The dominant discourse of Indigenous education in Australia has constructed an Indigenous subject that is passive, lacking and in need of assistance. Federal, State and Territory Governments have targeted countless reports, policies and programs at what they believe to be the overwhelming underperformance of Indigenous students. Yet despite these reports, policies and programs, fundamental inequalities remain and Indigenous students continue to be observed, discussed and marginalised. In this sense, Indigenous education is always education for or about Indigenous people. This thesis presents the view that despite a shift away from a cultural deficit view of Indigenous students in the 1980s, a pedagogical deficit view has been maintained, which perpetuates the discourse of passivity, failure and neediness.
After examining the literature on Indigenous pedagogies over the past three decades in light of critiques of their underlying assumptions, this thesis will propose a decolonising turn and consider alternative conceptions of Indigenous pedagogies as education through, or based on, Indigenous philosophies and methodologies. This approach is premised on the recognition of Indigenous intellectual sovereignty by way of respectful dialogue, willingness to learn and non-appropriative negotiations of meaning. By rupturing the familiar racialised discourse and reinserting Indigenous sovereignty into the local educational context, a whole new field of post-colonial possibilities opens up that recognises Indigenous people’s agency and intellectual sovereignty.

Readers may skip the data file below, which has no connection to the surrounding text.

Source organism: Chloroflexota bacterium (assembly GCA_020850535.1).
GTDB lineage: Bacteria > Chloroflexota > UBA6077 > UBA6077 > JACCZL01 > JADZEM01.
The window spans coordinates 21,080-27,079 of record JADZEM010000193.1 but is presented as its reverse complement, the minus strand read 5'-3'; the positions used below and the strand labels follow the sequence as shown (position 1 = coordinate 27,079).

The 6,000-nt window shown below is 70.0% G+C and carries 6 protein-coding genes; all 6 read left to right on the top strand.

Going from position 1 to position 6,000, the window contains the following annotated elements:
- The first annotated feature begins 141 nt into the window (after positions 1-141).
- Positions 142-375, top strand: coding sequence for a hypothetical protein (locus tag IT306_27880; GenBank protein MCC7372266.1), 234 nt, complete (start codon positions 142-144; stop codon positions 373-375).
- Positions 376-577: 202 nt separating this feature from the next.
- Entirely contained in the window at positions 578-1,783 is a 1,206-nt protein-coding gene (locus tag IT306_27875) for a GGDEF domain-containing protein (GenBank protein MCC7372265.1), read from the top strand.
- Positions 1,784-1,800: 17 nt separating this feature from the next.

Drawing on recent developments in North America and Aotearoa, this thesis suggests that the recognition of and engagement with Indigenous philosophies through locally negotiated pedagogies provides an opening for re-energising the educational experience for Indigenous and otherlearners, transforming the education system through innovative approaches as well as contributing to decolonisation in Australia today. It is argued that this engagement must be inextricably linked to a human rights-based approach to education which supports agency, respects autonomy and creates shared spaces. Bringing into play recent developments in Indigenist research methodologies, the thesis is an explicit reflection of the author’s situatedness as a recent migrant in relation to Indigenous peoples, settler/invader descendants and other migrants in contemporary Australia. Seen in this light, the thesis is a story about creating homes, extending relatedness and sharing responsibility.